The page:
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cotton

You Think I’m Evil… What Next?

I’m a public sector plant biologist. Your tax dollars at work for better or worse. But even I have had similar encounters to the one Janice so accurately describes in this post I was pointed to on twitter*:

I asked what she does and she says mostly volunteer work now.  She asks me and I reply that I work in the cotton business for a company that improves seeds… its Monsanto & the seeds are called Deltapine.

There was an audible gasp, and her eyes opened so much it startled me. She said “Monsanto is evil.” This is where the stress came in. I have read this before, but the fact that I was hearing it today since I’d been making a lot of effort to stay positive seemed like a test. Really. And to have the person, who I’ve pleasantly visited with for five minutes, looking right at me like I’m evil,having just said that heard I am part of Monsanto. It was certainly a test…a test of the Janice-response system.

Seriously, how often do you call someone evil & mean it? She was dead serious.

But the moral of this post isn’t that it sucks to be a plant biologist, it’s that, as painful as it is to have someone look to in the face, and call you evil, there’s still the chance for engagement. At this point I probably would have either changed the subject or put in my iPhone earbuds and hoped the flight would be over soon, but Janice didn’t get mad, didn’t drop the subject, and it sounds like she actually managed to get the other woman to reconsider her categorical opposition to biotechnology. I highly recommend reading her whole post.

*Thanks @MikeHowie and @cornguy

Edible Cottonseed

Cotton and cotton seeds photo credit: Gonzalez's tongue, Flickr (click to see photo in it's original context)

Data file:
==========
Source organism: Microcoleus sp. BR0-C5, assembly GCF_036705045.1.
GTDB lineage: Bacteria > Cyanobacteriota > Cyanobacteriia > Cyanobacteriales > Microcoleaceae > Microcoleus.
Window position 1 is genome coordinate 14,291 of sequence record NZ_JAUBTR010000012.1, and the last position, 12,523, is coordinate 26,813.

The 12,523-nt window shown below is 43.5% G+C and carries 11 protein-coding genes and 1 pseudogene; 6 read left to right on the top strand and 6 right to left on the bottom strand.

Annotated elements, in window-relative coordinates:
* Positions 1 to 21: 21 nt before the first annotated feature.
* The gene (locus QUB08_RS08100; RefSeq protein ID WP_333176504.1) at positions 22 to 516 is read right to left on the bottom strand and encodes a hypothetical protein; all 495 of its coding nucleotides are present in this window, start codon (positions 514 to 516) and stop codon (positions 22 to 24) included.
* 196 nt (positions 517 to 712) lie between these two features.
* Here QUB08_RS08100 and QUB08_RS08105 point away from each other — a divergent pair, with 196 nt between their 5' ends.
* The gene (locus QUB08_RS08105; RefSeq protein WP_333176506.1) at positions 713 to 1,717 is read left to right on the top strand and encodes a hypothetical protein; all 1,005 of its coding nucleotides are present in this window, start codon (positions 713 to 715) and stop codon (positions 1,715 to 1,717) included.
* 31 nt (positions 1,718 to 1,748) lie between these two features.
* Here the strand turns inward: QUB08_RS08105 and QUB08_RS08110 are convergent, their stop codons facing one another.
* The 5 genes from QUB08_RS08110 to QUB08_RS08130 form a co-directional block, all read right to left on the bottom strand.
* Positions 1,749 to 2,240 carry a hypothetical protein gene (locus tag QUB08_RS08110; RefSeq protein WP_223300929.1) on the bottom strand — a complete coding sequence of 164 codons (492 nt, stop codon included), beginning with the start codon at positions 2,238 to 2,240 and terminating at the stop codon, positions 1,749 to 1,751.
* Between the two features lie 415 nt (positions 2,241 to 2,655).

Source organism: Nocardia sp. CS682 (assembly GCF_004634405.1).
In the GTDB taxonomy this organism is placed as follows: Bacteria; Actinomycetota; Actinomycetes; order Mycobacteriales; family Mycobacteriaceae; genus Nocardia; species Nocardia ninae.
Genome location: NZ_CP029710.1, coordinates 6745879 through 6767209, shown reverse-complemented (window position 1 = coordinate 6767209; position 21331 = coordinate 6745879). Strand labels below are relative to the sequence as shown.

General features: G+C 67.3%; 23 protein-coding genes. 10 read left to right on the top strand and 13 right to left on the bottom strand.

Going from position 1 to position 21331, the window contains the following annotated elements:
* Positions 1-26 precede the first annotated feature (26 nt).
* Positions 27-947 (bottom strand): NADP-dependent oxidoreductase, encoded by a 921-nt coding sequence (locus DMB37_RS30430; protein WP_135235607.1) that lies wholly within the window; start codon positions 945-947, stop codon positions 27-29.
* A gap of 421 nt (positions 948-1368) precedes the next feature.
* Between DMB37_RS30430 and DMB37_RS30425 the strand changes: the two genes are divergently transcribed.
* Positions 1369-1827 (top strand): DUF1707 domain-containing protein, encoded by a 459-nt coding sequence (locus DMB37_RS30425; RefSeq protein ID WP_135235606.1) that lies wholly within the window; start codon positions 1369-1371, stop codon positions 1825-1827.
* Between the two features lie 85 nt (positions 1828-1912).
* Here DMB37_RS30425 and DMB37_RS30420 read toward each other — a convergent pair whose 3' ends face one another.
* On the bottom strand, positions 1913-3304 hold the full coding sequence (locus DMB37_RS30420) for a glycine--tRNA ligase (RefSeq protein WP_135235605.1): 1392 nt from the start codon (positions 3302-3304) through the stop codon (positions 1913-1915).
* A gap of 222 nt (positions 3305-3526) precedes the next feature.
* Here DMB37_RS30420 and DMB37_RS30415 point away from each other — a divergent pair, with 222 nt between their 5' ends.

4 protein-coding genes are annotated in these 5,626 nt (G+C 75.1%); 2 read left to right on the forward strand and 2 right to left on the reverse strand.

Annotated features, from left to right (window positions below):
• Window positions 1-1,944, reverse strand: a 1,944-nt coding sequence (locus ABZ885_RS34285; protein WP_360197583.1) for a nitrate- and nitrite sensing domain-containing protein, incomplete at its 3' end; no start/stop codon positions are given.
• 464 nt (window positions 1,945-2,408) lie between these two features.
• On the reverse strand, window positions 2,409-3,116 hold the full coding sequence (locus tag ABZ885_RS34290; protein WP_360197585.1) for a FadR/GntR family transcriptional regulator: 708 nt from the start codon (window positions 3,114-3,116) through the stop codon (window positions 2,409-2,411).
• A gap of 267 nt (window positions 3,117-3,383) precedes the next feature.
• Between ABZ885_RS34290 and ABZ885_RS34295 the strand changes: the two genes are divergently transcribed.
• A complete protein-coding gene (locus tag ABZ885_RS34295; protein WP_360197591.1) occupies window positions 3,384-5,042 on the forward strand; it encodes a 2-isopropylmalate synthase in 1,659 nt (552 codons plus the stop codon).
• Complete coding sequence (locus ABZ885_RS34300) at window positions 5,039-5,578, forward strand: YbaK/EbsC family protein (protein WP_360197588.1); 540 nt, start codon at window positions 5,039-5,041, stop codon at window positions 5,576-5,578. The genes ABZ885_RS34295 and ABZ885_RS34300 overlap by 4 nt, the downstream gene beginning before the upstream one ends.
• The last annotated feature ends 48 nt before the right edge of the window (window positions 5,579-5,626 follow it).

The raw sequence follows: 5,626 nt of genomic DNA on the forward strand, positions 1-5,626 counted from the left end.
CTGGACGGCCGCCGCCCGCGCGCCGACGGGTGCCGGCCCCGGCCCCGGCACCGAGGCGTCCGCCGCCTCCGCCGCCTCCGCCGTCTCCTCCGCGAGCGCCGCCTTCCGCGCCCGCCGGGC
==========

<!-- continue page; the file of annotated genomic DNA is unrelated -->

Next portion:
Cotton and cotton seeds photo credit: Gonzalez's tongue, Flickr (click to see photo in it's original context)

Over 102 million bales of cotton (more than 24 million tons of cotton) were grown around the world last year. I wouldn’t surprise me to hear cotton called the single most important (and widely cultivated) food crop on the face of the planet. But does it have to be a non-food crop?

Clearly no one (nor any livestock) wants to eat the cotton fibers themselves, but they aren’t the only product of the plant. After to cotton plant flowers, the cotton fibers grow around the developing seeds. The combined mixture is harvested each year, after which the seeds are removed from the cotton fibers before the cotton is baled and sold.*

The seeds of the cotton plant are full of protein and oils and since cotton is already grown as a source of fiber (and the seeds are even harvested and sorted out of the cotton fibers already) adding them to the food supply** doesn’t require any further land to be cultivated or increased input costs. Obviously there is a catch… (more…)

Genetically Engineered Crops: Cotton

Field of Cotton in South Carolina. Photo: hdport, flickr

Field of Cotton in South Carolina. Photo: hdport, flickr

Scientific Name: Gossypium itscomplicated*

Genetically Engineered Traits: Insect Resistance (bt), Herbicide Resistance

Details of Genetic Engineering:

Cotton has been genetically engineered to resist both glyphosate (by Monsanto) and glufinsate (by Bayer CropScience) under the names Roundup Ready and LibertyLink respectively. As I’ve discussed in previous posts, there are both economic and scientific advantages to having more than one herbicide/herbicide resistance system as it tends to keep prices down, and slows the development of resistant weeds when any resistance they evolve to one herbicide will be useless if the farmer switches to the other for the next growing season.

But the big deal when it comes to genetically engineered cotton is bt cotton that substantially reduces insect damage (and insecticide applications). In the US both Monsanto and Dow AgroSciences sell their own versions of bt cotton using different bt proteins with different specificities. The Chinese government has also developed and deployed their own bt cotton varieties. Bt cotton is the most widely grown** type of genetically engineered plant in the world today, grown in countries like China, India***, and Australia, where other genetically modified crops are not yet approved, for the obvious reason that it’s harder to get people upset about wearing “unnatural” things than eating them.****

Cotton plant in Turkmenistan. Photo: flydime, flickr

Cotton plant in Turkmenistan. Photo: flydime, flickr

About Cotton: (more…)